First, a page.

by Ben Hoyle, Arts Reporter for The Times
The nominees for best author include Doris Lessing, Khaled Hosseini and Ian McEwan but nobody in the book world wants to talk about Nobel prizewinners or writers of cultured international bestsellers right now.
It is an author in the children’s section whose work is being fiercely discussed at every publishers’ cocktail gathering and writers’ dinner party before the Galaxy British Book Awards next month.
Price’s Perfect Ponies: My Pony Care Book has been shortlisted for the prestigious WH Smith Children’s Book of the Year award at the “Oscars” of the book trade – a decision that has whipped large sections of the literary world into a ferment of disapproval because she did not write it all herself.
According to her publishers, Price, one of the most commercially successful writers in the country, is a “brand” and it is impossible to quantify how much of the book she wrote.
The Society of Authors has been inundated with complaints from concerned members. Tracy Chevalier, author of Girl with a Pearl Earring, who chairs the organisation, said: “I’m shocked. I’m amazed the publishers even put the book up. If it’s ghost-written then it’s inappropriate that it should be shortlisted. I am disappointed by the judges.”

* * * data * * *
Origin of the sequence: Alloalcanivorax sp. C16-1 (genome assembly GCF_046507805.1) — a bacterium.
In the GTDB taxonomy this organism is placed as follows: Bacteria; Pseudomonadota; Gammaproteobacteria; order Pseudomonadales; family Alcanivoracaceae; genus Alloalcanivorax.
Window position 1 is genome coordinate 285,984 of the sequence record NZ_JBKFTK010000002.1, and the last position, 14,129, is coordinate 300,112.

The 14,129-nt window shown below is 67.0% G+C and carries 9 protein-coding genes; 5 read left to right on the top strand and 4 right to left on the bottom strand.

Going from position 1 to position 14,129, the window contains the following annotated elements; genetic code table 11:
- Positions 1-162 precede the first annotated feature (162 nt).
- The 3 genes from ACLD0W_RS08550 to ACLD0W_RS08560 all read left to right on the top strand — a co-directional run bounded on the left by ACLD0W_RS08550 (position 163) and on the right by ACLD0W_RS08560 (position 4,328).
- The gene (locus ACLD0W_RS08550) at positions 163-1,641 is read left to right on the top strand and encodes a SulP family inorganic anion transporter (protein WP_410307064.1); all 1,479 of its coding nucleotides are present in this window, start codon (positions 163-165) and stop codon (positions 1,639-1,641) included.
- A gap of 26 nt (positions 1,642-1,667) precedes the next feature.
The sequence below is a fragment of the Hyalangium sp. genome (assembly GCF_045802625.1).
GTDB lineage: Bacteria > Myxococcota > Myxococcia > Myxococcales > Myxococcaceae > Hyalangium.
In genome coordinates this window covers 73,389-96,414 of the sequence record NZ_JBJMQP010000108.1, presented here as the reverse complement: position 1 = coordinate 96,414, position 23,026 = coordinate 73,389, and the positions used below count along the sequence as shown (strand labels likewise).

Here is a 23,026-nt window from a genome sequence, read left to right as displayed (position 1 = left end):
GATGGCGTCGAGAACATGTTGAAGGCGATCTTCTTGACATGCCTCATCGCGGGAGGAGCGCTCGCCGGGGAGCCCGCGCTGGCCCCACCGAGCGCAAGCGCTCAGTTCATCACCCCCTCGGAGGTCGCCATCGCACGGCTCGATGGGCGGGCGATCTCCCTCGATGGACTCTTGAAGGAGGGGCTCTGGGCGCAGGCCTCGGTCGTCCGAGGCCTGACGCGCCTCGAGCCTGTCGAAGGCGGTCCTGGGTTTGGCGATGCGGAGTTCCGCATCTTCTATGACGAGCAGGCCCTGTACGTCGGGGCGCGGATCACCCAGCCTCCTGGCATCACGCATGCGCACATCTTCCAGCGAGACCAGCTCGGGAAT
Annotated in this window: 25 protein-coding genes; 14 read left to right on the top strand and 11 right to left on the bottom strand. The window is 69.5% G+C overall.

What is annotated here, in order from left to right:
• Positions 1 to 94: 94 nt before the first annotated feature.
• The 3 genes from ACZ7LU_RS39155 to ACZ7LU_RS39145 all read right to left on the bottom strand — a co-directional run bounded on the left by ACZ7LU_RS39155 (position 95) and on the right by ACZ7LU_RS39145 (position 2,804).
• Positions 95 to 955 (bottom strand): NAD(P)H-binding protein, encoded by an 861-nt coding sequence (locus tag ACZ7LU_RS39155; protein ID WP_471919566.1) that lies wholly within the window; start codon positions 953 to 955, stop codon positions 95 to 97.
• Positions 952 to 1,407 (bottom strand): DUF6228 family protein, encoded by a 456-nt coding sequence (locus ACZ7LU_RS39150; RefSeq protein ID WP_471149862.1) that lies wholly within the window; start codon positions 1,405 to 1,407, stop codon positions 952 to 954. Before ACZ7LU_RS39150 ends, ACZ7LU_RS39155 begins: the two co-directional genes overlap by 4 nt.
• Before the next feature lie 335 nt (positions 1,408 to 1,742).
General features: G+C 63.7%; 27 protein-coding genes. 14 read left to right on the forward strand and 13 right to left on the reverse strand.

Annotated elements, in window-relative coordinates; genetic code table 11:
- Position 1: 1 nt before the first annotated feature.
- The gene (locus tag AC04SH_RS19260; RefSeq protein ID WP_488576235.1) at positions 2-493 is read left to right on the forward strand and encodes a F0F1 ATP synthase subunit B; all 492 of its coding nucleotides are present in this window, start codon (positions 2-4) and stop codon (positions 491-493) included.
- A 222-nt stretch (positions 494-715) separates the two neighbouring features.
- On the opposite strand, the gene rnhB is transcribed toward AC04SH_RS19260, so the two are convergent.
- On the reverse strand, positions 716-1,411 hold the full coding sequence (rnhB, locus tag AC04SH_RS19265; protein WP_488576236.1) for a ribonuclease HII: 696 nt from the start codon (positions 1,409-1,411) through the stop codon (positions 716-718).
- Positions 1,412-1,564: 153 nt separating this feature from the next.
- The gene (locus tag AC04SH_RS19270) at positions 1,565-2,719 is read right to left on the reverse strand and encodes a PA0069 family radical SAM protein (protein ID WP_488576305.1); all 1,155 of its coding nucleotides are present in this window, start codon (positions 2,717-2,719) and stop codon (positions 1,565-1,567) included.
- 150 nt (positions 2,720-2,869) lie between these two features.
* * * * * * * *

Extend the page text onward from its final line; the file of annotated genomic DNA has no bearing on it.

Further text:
However, the current Children’s Laureate has leapt to Price’s defence. Michael Rosen said that Roald Dahl was a rarity among children’s writers in producing books that were purely his own work. “We get too hung up about authorship. None of us writes a book entirely on our own. We get help from editors, or ideas might come from conversations with our families, or children. The issue is whether the book’s good, not who has written it. If Jordan or any of her helpers have written a very good book then absolutely good luck to them.”
The British Book Awards, referred to in the industry as “The Nibbies” because winners receive trophies in the shape of a golden pen nib, are intended to reward a combination of success and quality. Previous winners of the children’s award include Dahl, Phillip Pullman and Raymond Briggs. This year’s shortlist was decided by children voting in branches of WH Smith from a longlist drawn up by publishers, booksellers and past winners.